In the Pit

  • Noise Aquarium, by US artist Victoria Vesna and Austrian scientific visualisation collaborators presents a 3D Audio Visual Experience of Plankton in Noise Pollution.

On Barbican’s Level G, a series of pieces will be on display for free to the public, with the theme of raising awareness, including:

  • Eyes as Big as Plates: a photography series about belonging to nature by Finnish-Norwegian artist duo Riitta Ikonen and Karoline Hjorth.
  • Sculptural work Wither illustrates a slice of rainforest disappearing at the Amazon deforestation rate, developed in collaboration with UNESCO on Barbican's Level G by Dutch artist Thijs Biersteker.
  • Life Forces: a digital art installation in the Barbican’s Silk Street Entrance, providing a portal to an interactive living landscape by Australian art duo Tin & Ed.
  • A new commission, The Ideal City 2040 from research and design lab SPACE10 in partnership with Modem, invites visitors to experience how our cities could tackle the climate crisis while creating a better everyday life for people, viewed through virtual reality binoculars, exhibited openly to the public on Barbican’s Level G.

Luke Kemp, Barbican International Enterprises, said: It is an essential moment for the Barbican to contribute to this urgent issue and showcase how unique collaborations across a range of disciplines can create a vision of hope and possibility, that will aim to shift perspectives and immerse visitors in the wonder of our planet. Culture has a key role to play in accelerating the response to the climate emergency. It provides a platform to challenge the way we engage our communities to respond.’

FranklinTill, guest curators said: ‘There is more scientific evidence than ever demonstrating the amplitude of the climate emergency. And the science is essential – there’s no doubt about that. But art, design and culture have the power to move us, and creative propositions of the sort we have gathered within Our Time on Earth aim to seduce the visitor into another way of seeing – another way of being. They invite us to listen, to feel, to really see, what it could be like to live and thrive in an alternative and positive future’.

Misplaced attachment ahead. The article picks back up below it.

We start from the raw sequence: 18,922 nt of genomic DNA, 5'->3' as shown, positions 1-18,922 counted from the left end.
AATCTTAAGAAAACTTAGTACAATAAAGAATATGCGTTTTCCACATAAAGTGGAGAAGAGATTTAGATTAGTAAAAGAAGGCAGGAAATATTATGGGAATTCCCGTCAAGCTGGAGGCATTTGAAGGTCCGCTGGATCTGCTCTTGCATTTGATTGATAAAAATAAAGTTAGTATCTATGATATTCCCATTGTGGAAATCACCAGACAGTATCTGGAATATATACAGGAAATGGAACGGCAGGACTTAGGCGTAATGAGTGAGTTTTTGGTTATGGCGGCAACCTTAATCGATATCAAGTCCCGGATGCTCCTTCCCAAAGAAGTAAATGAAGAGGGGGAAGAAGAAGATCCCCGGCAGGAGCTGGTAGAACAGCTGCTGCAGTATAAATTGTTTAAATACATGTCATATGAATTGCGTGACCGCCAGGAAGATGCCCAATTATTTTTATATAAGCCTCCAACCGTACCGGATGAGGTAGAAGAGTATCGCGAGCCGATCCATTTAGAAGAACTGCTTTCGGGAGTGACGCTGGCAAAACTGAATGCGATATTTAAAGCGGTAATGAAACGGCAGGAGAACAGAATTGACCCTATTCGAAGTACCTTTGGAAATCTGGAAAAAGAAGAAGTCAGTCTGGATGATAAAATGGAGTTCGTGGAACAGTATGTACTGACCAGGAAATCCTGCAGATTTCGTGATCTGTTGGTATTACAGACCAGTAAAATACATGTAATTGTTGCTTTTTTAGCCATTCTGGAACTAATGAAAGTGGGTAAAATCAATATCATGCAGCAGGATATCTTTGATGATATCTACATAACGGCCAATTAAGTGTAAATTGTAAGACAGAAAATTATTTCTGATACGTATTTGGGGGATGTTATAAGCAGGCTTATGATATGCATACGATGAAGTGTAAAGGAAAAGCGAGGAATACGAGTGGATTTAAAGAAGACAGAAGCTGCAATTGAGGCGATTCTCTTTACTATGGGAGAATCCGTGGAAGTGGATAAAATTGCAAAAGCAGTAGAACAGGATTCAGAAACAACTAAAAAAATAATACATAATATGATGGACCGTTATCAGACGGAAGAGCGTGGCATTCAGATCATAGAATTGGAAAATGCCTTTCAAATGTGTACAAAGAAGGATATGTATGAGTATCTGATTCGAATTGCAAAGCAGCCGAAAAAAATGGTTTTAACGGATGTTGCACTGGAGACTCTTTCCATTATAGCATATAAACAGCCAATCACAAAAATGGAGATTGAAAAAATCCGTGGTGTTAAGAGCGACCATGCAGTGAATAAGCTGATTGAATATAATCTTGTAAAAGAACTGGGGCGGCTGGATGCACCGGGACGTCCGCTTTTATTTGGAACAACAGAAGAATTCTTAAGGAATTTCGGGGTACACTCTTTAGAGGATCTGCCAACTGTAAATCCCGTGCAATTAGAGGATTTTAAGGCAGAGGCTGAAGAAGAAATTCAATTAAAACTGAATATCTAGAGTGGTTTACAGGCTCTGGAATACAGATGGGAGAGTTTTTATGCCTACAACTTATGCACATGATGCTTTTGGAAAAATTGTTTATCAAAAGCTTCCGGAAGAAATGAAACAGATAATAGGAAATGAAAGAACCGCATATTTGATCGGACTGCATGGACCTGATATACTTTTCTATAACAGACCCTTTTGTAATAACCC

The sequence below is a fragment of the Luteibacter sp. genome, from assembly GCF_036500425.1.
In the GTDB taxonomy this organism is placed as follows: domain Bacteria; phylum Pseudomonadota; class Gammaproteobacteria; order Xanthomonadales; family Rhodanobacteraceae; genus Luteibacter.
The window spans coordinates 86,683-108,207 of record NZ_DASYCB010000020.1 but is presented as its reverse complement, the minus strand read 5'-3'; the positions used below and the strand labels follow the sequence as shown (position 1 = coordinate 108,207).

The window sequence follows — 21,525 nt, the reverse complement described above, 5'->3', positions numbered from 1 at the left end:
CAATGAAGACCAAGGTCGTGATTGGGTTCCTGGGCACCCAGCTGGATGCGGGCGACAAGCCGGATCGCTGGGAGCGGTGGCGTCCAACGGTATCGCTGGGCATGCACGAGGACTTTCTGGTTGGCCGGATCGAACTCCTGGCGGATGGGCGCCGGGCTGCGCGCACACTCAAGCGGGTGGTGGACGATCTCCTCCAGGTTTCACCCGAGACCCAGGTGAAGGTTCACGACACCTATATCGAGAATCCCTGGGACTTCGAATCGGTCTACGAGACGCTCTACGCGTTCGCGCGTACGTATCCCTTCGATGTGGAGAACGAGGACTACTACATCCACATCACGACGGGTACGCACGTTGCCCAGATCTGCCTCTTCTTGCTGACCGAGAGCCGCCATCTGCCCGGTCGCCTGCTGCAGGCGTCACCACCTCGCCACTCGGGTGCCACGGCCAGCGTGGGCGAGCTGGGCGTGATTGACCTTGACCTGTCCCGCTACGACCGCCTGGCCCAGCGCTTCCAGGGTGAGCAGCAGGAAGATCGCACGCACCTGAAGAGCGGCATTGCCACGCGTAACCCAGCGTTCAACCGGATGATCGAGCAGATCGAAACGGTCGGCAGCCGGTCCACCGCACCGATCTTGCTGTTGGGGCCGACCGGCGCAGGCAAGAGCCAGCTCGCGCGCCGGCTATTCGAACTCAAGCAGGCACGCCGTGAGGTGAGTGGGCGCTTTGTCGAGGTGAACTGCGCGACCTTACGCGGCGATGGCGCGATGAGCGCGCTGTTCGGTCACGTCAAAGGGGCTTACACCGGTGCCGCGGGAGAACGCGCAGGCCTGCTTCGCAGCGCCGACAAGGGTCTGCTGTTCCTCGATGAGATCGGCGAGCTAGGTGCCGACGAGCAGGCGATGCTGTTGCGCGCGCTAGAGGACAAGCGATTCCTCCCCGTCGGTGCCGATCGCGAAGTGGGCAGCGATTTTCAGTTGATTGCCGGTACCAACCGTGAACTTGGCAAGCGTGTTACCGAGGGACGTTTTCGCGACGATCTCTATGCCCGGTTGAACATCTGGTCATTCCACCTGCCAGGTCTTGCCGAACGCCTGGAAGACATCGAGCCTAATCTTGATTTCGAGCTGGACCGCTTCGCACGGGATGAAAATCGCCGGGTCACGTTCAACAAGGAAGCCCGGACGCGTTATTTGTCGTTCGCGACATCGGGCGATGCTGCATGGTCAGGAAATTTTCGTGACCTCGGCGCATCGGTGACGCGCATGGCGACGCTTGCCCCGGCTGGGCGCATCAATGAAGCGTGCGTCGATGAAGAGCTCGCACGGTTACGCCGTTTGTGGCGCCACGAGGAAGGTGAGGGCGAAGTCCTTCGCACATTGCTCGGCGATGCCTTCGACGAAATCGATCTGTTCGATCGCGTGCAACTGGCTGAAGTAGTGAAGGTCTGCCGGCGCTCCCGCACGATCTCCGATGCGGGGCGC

Stéphan La Roche, CEO of Musée de la civilisation said: ‘This exhibition calls on the power of reflection and imagination of contemporary artists as well as visitors. The Musée de la civilisation, with our vision of ‘a museum for a better world’ and mission as a museum of society cannot wait to partner with the Barbican Centre to present this one-of-a-kind exhibition in a multidisciplinary approach enveloping a highly relevant subject, having the power to change perceptions and push to action’.

Curated by Luke Kemp, Barbican curator alongside guest curators FranklinTill, the show is created and produced by Barbican International Enterprises (BIE). The Barbican’s touring arm, BIE develops and curates exhibitions focused on contemporary culture, emerging technology and digital creativity. Often immersive and experiential, these major shows then travel internationally. Previous shows by the team include Virtual Realms: Videogames Transformed (2021), AI: More than Human (2019), Into the Unknown: A Journey through Science Fiction (2017) and Digital Revolution (2014), which became the Barbican’s most visited exhibition, attracting 93,000 visitors to the Centre.

Our Time on Earth will open at Musée de la civilisation in Quebec City, Canada, co-producers of the exhibition, from 15 June - 17 December 2023, before continuing its international tour.

Our Time on Earth gives us an opportunity to pilot new ways of sustainable working at the Barbican. Initiated and led by Guest Curators FranklinTill with support from Julie’s Bicycle, we have developed a set of guidelines for sustainable touring exhibitions and asked all our partners and collaborators to sign up to our sustainability commitment to ensure all involved in delivery of the exhibition are working to the highest possible environmental standards. We are developing this practice in collaboration with other departments in the Barbican Centre as part of our five-year sustainability strategy that will be published in Spring 2022.